LISTEN:


Yarn Lover at Large

ep76.2Washington County Farm & Fiber Tour

One One One Main

St. Mary’s on the Hill

Ensign Brook Farm

Battenkill Fibers: Carding & Spinning Mill

Foster Sheep Farm

Amigos Cantina

Dancing Ewe Farm


Farm Tour Photos

Ready to visit the Cashmere sheep at St. Mary's on the Hill.

Ready to visit the Cashmere sheep at St. Mary’s on the Hill.

Goats are harnessed to a cart.  Each can pull up to one and a half times its weight.

Goats are harnessed to a cart. Each can pull up to one and a half times its weight.

Sister Mary Elizabeth sings to Sir Lancelot and friend.

Sister Mary Elizabeth sings to Sir Lancelot and friend.

Fernanda cuddled this baby goat, which fell asleep in her arms.

Fernanda cuddled this baby goat, which fell asleep in her arms.

The idyllic barn yard at Ensign Brook Farm.

The idyllic barn yard at Ensign Brook Farm.

"There's a sheep under here somewhere," said Joe the shearer, before he began shearing the fleece of this Romney.

“There’s a sheep under here somewhere,” said Joe the shearer, before he began shearing the fleece of this Romney.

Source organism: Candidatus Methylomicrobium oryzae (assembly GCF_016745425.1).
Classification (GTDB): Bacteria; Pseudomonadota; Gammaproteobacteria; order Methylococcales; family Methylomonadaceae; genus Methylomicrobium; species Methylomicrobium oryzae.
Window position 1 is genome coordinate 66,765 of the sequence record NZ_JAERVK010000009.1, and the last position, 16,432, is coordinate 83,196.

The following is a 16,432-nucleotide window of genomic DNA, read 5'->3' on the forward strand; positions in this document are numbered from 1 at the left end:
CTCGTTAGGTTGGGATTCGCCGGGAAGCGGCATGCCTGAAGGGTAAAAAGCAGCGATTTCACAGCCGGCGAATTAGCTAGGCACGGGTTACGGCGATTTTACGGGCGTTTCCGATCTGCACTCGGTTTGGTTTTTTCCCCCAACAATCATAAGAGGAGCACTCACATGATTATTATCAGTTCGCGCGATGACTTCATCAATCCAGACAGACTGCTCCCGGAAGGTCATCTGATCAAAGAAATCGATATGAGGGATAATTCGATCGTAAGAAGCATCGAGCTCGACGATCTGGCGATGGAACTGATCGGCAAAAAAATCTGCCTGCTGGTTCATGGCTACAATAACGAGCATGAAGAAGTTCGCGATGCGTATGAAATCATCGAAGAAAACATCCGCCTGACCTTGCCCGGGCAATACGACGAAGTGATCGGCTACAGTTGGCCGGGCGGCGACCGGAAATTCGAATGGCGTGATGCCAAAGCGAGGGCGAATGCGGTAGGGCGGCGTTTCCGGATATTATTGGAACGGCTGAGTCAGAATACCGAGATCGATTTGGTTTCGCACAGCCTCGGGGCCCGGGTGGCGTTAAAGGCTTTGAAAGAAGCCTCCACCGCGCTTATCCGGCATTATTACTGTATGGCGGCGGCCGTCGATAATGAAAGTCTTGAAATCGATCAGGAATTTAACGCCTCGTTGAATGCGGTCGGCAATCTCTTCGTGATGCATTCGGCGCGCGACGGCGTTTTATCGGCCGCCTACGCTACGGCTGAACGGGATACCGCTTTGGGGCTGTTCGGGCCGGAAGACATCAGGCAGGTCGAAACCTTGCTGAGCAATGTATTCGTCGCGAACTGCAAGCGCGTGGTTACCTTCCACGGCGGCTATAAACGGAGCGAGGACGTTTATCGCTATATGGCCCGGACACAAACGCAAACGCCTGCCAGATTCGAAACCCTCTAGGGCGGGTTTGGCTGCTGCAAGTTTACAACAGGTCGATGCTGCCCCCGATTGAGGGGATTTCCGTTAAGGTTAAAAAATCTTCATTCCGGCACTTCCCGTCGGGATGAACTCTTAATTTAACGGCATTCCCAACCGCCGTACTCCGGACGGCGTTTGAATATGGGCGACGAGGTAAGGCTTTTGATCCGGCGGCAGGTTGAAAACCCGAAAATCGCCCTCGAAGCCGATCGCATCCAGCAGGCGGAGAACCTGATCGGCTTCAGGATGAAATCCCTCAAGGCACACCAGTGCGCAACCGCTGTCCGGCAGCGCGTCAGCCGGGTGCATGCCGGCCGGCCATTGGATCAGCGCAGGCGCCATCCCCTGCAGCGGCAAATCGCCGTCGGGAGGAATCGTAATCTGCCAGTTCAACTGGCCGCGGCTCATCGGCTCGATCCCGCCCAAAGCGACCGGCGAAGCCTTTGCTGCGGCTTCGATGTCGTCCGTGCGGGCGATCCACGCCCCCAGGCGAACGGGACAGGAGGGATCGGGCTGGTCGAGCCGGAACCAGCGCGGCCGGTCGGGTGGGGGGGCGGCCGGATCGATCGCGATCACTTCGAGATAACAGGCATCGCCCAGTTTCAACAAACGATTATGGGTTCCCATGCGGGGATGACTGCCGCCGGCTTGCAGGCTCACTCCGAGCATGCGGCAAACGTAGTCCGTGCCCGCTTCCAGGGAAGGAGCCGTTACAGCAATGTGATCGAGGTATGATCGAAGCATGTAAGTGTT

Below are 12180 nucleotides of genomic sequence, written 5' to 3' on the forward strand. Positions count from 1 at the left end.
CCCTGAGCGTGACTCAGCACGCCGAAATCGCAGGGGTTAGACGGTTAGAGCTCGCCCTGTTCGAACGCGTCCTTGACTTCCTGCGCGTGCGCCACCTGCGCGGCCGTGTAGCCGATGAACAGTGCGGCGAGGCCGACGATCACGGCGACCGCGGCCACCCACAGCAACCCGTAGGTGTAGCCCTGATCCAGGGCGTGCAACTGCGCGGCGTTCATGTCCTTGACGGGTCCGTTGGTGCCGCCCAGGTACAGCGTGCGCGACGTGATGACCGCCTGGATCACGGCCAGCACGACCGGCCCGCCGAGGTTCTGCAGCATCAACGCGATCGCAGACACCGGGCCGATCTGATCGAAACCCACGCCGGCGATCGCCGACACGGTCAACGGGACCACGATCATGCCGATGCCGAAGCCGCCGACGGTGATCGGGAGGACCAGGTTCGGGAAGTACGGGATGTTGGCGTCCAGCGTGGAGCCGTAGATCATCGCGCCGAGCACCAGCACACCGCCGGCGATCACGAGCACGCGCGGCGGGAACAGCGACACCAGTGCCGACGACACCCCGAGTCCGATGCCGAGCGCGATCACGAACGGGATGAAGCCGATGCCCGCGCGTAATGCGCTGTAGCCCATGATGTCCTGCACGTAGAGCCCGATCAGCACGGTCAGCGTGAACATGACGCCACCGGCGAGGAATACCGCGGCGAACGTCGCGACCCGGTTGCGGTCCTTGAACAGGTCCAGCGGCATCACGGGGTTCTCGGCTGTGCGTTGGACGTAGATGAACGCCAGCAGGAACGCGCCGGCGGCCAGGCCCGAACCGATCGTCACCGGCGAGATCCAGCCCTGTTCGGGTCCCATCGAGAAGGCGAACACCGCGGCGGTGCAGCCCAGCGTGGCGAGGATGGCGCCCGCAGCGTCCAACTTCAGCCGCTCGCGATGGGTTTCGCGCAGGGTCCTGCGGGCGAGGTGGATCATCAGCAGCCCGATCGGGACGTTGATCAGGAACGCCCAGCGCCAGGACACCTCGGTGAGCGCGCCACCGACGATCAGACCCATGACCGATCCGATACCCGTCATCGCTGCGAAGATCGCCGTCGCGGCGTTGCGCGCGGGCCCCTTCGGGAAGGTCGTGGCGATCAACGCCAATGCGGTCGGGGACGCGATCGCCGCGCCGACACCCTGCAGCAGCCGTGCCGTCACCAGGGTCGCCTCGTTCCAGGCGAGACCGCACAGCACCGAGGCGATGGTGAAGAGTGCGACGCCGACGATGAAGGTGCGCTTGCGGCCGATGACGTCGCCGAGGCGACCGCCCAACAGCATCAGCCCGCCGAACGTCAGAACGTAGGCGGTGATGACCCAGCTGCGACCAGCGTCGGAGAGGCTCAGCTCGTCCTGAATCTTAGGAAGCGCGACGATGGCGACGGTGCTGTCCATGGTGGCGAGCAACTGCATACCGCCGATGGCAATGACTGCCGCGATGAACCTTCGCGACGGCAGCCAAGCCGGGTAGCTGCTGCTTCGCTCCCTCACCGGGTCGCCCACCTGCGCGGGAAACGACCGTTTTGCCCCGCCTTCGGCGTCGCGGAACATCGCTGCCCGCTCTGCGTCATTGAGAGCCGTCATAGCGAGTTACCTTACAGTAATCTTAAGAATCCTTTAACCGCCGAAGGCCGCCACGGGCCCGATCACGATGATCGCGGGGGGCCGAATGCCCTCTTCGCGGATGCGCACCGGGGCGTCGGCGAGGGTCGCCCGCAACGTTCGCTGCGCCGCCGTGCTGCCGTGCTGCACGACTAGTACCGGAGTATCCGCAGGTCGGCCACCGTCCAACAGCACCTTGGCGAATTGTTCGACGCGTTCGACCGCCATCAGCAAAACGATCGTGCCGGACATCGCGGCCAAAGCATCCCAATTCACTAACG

Not only does a shearer need to handle the sheep, he needs to manipulate the fleece as he works to keep it on one piece.

Not only does a shearer need to handle the sheep, he needs to manipulate the fleece as he works to keep it in one piece.

The initial work of skirting the fleece is completed immediately after shearing.

The initial work of skirting the fleece is completed immediately after shearing.

Battenkill Fibers

Battenkill Fibers

Battenkill Fibers: spinning singles

Battenkill Fibers: spinning singles

Battenkill Fibers: plying

Battenkill Fibers: plying

Battenkill Fibers: full bobbins

Battenkill Fibers: full bobbins

Words to live by.

Words to live by.

The table prepared for lunch at Dancing Ewe Farm.

The table prepared for lunch at Dancing Ewe Farm.

Contented sheep munching at Dancing Ewe Farm.

Contented sheep munching at Dancing Ewe Farm.


 

Purchases

One ounce of cashmere and hand-carved napkin rings from Malawi.

One ounce of cashmere and hand-carved napkin rings from Malawi.

900+ yards Merino / Romney (DK) from Battenkill Fibers.

900+ yards Merino / Romney (DK) from Battenkill Fibers.

Beautiful DK weight yarn hand-dyed by Carole of Foster Sheep Farm.

Beautiful DK weight yarn hand-dyed by Carole of Foster Sheep Farm.


Gratitude Journal

With pen pal Fernanda.

With pen pal Fernanda.

After delicious Mexican food with Fernanda, Lisa, and Tracey.

After delicious Mexican food with Fernanda, Lisa, and Tracey.

Episode 75: Not Only, But Also